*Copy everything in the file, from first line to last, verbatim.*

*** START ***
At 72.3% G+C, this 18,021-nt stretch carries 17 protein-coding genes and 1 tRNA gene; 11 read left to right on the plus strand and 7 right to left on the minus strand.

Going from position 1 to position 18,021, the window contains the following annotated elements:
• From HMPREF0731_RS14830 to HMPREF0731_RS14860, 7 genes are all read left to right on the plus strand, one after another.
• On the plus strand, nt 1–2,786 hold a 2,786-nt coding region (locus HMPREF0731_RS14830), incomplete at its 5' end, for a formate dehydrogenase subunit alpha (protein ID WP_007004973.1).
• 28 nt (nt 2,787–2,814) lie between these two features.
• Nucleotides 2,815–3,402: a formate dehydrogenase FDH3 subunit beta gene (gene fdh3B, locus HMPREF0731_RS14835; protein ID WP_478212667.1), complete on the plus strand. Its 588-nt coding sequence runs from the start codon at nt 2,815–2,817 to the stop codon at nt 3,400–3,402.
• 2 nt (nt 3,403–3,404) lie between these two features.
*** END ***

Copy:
At 72.3% G+C, this 18,021-nt stretch carries 17 protein-coding genes and 1 tRNA gene; 11 read left to right on the plus strand and 7 right to left on the minus strand.

Going from position 1 to position 18,021, the window contains the following annotated elements:
• From HMPREF0731_RS14830 to HMPREF0731_RS14860, 7 genes are all read left to right on the plus strand, one after another.
• On the plus strand, nt 1–2,786 hold a 2,786-nt coding region (locus HMPREF0731_RS14830), incomplete at its 5' end, for a formate dehydrogenase subunit alpha (protein ID WP_007004973.1).
• 28 nt (nt 2,787–2,814) lie between these two features.
• Nucleotides 2,815–3,402: a formate dehydrogenase FDH3 subunit beta gene (gene fdh3B, locus HMPREF0731_RS14835; protein ID WP_478212667.1), complete on the plus strand. Its 588-nt coding sequence runs from the start codon at nt 2,815–2,817 to the stop codon at nt 3,400–3,402.
• 2 nt (nt 3,403–3,404) lie between these two features.